It’s a vital part of any professionals’ career. Networking! The people we surround ourselves with, the relationships we build and the connections we make are the secret sauce to a long term successful career. In fact, networking is one of the best things we can do to advance our careers. If networking is so important why is it so many of us go about it all wrong?
For the better part of the last six years I’ve had the great opportunity to be a part of a non-profit professionals association called DeviceAlliance. It’s focus is simple - help people elevate their game professionally through impactful connections and education in Southern California. Needless to say we do a lot of networking. The time I’ve spent with this organization has opened my eyes to a lot of learning opportunities which I wouldn’t have been exposed to in a typical corporate setting.
One of the biggest learning lessons has been why networking is so important.
Over time I began to also learn that so many of us, including myself, went about networking all wrong.
Networking professionally is a fine art, one that takes practice and consistency. In order to be an effective networker we need to keep top of mind these two important considerations:
When we are in a time of need this is the exact wrong time to start a networking. There seems to be a common misconception that networking should only be done when we’ve ‘hit the skids’ professionally. We’ve lost our job, hate our boss or company for that matter and finally make the decision we need to get out in the world. We’re going to give it the old college try, shake some hands and kiss some babies, to hopefully wrestle up a new opportunity and get ourselves out of the mess we’re in presently.
Professional networking is most effective when we do it proactively, not in the moment of need. On more occasions than I can count I’ve heard people say, “I’m in transition so I’m networking to find my next gig.” Often times these people go to one event and then stop networking altogether once they land themselves a new opportunity. They’re failing to see the bigger picture which is networking is not something to do just when you need it in the moment.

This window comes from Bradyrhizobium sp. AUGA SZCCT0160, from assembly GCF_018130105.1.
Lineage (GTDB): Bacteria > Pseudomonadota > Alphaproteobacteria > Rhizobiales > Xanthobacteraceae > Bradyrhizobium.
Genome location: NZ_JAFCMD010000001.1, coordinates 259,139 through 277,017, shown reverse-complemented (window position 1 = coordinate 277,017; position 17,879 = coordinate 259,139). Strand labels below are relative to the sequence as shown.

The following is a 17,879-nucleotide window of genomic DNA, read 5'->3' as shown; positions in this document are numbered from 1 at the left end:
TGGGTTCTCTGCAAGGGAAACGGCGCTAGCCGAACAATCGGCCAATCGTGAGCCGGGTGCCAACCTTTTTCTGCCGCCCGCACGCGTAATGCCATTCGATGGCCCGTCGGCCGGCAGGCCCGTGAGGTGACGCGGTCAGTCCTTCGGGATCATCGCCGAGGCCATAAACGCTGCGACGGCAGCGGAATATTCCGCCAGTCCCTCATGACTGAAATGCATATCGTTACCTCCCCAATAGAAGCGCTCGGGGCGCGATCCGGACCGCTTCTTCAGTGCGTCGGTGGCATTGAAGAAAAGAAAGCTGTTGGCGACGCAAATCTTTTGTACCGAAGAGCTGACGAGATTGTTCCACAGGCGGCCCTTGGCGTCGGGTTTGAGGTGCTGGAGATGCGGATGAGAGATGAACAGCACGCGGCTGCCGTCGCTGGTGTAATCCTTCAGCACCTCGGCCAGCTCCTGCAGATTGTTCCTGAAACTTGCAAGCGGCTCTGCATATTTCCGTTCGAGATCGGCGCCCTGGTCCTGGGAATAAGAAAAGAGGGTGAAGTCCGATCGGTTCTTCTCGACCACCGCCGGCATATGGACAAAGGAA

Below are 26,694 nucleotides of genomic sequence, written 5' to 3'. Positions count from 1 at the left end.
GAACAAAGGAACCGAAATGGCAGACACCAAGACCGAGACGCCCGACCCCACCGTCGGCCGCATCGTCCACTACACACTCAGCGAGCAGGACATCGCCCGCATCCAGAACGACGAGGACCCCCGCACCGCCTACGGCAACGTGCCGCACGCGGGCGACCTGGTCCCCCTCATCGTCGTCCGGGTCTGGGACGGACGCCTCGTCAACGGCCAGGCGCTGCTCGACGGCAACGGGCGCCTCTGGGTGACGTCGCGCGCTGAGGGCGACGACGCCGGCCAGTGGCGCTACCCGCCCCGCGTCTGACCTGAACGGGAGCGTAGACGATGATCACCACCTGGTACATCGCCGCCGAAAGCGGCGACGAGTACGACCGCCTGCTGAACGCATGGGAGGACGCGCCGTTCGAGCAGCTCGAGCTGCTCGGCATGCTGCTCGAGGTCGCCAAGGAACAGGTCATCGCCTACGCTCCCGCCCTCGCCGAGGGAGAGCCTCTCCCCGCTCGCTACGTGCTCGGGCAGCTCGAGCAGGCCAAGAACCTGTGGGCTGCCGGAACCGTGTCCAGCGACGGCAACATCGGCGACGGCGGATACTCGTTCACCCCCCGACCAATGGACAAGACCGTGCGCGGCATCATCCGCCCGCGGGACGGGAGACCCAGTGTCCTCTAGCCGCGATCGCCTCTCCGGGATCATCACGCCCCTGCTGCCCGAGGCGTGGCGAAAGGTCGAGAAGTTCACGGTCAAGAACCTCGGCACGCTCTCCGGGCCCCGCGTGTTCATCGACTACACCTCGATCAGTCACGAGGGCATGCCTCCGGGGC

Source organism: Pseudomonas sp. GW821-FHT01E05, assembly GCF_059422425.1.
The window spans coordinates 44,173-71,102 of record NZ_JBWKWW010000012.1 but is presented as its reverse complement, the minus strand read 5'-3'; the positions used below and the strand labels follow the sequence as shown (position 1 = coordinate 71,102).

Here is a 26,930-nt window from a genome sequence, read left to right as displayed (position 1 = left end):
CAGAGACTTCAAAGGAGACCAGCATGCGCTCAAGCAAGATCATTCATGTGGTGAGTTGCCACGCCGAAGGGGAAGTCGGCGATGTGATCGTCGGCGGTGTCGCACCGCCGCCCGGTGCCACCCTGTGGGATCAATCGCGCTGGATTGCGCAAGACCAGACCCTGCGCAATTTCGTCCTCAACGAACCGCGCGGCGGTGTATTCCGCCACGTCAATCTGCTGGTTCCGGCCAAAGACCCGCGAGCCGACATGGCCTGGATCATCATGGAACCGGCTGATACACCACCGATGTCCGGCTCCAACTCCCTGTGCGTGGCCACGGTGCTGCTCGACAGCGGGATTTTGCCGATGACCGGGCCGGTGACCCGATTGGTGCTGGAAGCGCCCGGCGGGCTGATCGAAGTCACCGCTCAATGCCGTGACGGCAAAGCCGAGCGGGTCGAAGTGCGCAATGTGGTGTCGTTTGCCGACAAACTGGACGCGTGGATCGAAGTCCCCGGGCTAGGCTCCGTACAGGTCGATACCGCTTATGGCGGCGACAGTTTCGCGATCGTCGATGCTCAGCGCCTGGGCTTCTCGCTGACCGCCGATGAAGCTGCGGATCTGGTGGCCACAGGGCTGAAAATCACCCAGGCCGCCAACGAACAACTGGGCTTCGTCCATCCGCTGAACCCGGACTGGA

Long term career impact comes from a steady stream of professional networking. It becomes a constant part of your to-dos just like that morning cup of coffee you have every day. Be proactive and be consistent in your approach.
2. Quid Pro Quo
I’ll do this if you give me that. When our focus is to help ourselves people can smell us from a mile away. It’s uncanny how quickly people pick up on this when they meet someone at a networking event. It’s like they’re wearing cheap perfume bought from the Dollar Store. As your unflattering fragrance permeates the air we know all too well that your intent for networking is entirely self-serving. What’s worse is that people, without realizing, can build a reputation for being self-serving which produces counterproductive results.
The best approach to effective networking is to take the approach of ‘The Go-Giver’. This book has impacted my life more so than any other book I’ve read. It talks about how a genuine interest in helping others can lead to a life of fulfillment and prosperity. Essentially, if we put other people’s interests before our own what we find is that through helping others we actually benefit in the long run.
Using this approach to networking helps build trust quickly which then leads to fostering new relationships and friendships. Think about it this way – the more deposits we make into the professional lives of others the wealthier we’ll be in our own careers.
When it comes to professional networking timing and intent play a huge role in our success. Now that we know how to be a successful networking the next thing we need to do is get involved.
Action Item: find an association, peer group or industry event you can get involved with. You’ll be glad you did. (If you are a part of the life sciences industry check here for events in Southern California)
About the Author
Serving over a decade in the technical services industry in Orange County, CA, Travis Smith has developed a talent for assessing technical talent and overseeing technical projects. His other areas of specialty include: leadership development, business development, resource planning and creative solutioning.